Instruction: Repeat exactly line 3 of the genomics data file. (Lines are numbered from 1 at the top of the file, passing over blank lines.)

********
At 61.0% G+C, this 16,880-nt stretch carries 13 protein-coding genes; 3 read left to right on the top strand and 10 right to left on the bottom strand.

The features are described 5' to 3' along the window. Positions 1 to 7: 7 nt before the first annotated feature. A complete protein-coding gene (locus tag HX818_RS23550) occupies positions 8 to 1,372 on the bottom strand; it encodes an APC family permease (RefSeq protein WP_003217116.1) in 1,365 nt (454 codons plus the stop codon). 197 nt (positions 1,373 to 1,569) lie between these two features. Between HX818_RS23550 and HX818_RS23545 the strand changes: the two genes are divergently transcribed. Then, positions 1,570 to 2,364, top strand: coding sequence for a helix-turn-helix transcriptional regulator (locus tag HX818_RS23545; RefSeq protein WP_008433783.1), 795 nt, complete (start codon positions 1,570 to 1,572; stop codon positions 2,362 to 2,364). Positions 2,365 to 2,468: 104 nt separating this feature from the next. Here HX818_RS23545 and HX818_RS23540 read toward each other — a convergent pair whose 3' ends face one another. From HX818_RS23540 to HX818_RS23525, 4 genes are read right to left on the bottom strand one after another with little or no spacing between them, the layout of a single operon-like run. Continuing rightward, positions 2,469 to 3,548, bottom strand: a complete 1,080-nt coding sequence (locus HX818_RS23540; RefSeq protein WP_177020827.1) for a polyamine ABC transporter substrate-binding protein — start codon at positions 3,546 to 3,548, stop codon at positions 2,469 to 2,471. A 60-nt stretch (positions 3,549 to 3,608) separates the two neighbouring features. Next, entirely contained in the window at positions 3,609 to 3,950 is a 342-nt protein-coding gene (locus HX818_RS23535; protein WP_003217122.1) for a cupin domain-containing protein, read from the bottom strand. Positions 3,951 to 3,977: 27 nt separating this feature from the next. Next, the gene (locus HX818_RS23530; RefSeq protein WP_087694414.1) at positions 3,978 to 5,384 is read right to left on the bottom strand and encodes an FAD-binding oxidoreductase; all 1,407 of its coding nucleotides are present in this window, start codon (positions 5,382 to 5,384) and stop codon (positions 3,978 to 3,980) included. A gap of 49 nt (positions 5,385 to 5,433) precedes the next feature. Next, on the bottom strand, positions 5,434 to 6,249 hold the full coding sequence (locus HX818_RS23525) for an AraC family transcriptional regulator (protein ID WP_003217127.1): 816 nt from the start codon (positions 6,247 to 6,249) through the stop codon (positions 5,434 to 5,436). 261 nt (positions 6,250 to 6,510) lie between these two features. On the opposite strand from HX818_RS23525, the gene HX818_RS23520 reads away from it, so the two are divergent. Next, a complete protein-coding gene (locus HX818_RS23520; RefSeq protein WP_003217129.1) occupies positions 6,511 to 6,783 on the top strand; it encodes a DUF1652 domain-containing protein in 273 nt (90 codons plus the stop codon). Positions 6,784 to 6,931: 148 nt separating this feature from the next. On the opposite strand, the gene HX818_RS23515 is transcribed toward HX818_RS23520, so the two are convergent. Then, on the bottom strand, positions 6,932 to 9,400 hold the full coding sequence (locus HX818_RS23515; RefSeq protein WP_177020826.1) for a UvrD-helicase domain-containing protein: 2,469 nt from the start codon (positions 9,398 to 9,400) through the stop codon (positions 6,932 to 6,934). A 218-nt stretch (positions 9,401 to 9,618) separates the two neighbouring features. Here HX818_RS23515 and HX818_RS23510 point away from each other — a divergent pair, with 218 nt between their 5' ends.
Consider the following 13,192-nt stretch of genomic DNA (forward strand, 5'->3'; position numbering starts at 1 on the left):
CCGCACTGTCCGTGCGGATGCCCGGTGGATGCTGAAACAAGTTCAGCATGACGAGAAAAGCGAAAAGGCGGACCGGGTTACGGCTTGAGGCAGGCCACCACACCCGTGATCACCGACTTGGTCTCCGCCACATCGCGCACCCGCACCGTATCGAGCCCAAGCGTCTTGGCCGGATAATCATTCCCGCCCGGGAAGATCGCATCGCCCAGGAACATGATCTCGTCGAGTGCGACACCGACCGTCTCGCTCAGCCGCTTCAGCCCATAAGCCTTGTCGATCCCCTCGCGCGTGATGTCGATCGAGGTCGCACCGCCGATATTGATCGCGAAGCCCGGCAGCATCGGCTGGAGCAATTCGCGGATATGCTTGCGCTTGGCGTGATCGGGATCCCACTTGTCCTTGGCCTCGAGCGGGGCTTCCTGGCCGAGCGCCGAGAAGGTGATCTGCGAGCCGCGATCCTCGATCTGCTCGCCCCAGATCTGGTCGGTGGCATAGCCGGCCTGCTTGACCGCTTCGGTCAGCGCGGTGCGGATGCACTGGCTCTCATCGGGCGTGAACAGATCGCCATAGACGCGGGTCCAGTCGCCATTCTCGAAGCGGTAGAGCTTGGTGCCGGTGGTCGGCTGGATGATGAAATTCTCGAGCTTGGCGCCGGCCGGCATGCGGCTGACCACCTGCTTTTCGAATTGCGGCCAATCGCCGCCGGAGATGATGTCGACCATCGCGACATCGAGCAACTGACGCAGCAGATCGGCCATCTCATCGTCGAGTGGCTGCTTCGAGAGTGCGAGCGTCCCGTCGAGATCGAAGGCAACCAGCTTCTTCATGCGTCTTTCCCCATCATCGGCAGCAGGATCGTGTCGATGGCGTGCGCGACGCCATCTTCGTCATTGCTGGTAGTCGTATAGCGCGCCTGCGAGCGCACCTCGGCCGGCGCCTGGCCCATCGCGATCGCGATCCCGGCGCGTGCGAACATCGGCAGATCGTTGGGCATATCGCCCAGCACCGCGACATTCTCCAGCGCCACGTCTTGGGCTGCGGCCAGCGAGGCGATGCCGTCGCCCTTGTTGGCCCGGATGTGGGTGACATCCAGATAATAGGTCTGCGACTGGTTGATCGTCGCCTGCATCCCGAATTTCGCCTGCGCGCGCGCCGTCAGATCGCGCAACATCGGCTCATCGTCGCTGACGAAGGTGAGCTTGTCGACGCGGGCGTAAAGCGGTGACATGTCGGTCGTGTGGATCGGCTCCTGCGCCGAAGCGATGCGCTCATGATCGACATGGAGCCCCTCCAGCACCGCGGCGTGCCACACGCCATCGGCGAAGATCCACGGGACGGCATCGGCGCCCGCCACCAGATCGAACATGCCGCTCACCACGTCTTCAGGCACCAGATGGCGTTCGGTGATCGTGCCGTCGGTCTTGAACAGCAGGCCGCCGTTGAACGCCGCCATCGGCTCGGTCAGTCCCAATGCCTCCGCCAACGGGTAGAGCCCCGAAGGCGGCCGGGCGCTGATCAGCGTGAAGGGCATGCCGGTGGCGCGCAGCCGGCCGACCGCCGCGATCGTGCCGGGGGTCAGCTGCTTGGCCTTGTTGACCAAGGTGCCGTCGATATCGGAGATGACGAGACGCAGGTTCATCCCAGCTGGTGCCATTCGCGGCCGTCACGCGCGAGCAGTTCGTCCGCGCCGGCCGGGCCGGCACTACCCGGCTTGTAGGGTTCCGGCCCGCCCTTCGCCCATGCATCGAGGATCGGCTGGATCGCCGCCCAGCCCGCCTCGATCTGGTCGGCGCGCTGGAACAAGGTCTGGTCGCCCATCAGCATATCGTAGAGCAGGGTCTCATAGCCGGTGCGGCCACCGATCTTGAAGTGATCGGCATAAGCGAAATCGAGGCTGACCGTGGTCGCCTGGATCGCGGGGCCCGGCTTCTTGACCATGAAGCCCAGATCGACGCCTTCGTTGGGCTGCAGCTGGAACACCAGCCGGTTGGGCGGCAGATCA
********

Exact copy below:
Consider the following 13,192-nt stretch of genomic DNA (forward strand, 5'->3'; position numbering starts at 1 on the left):